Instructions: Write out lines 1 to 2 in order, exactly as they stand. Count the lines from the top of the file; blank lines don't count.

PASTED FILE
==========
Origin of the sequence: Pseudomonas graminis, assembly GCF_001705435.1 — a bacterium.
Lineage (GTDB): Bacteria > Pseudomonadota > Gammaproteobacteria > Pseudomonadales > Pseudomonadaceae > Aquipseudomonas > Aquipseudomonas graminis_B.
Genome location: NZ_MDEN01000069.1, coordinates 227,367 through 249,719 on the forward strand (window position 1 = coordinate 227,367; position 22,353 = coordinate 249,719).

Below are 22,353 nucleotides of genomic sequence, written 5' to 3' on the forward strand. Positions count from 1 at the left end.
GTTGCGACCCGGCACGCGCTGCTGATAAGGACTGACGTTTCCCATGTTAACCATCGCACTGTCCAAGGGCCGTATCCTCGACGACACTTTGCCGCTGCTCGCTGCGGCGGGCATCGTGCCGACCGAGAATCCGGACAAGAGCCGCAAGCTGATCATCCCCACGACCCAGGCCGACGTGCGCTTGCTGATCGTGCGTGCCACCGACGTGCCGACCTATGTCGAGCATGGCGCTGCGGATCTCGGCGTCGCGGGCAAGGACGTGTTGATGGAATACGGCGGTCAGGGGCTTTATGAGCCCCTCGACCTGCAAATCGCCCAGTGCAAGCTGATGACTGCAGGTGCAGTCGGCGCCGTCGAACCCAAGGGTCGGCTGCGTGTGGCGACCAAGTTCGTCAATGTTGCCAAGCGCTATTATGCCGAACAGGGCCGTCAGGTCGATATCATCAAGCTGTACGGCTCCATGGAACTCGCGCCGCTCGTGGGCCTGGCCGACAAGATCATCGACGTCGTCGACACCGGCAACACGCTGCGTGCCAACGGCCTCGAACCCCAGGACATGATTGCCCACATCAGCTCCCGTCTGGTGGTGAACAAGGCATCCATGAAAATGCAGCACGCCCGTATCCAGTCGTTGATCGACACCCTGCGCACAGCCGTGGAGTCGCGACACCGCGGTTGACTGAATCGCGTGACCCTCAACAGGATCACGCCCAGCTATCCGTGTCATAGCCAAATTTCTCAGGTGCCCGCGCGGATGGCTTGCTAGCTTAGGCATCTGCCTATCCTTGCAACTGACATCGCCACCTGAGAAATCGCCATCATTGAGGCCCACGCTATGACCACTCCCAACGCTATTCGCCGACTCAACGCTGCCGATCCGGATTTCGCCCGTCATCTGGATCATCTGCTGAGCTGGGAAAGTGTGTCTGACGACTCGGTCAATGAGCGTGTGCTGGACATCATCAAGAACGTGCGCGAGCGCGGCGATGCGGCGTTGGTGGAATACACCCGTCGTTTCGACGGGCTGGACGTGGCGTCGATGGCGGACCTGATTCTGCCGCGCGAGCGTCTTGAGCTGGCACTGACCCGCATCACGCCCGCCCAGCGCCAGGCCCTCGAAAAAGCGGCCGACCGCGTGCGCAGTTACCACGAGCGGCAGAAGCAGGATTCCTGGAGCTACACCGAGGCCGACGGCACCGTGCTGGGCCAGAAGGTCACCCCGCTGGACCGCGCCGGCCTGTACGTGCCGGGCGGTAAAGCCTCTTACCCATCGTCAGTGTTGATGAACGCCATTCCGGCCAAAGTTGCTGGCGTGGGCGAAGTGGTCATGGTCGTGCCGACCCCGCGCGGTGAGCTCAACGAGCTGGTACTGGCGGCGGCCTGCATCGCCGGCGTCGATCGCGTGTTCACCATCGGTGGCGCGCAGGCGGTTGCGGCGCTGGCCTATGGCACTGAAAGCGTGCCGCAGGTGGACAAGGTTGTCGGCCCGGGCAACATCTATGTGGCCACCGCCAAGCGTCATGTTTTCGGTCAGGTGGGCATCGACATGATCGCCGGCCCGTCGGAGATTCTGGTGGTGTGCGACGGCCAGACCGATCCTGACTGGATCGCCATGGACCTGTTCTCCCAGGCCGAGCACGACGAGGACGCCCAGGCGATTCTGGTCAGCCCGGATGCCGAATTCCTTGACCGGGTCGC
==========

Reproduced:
Origin of the sequence: Pseudomonas graminis, assembly GCF_001705435.1 — a bacterium.
Lineage (GTDB): Bacteria > Pseudomonadota > Gammaproteobacteria > Pseudomonadales > Pseudomonadaceae > Aquipseudomonas > Aquipseudomonas graminis_B.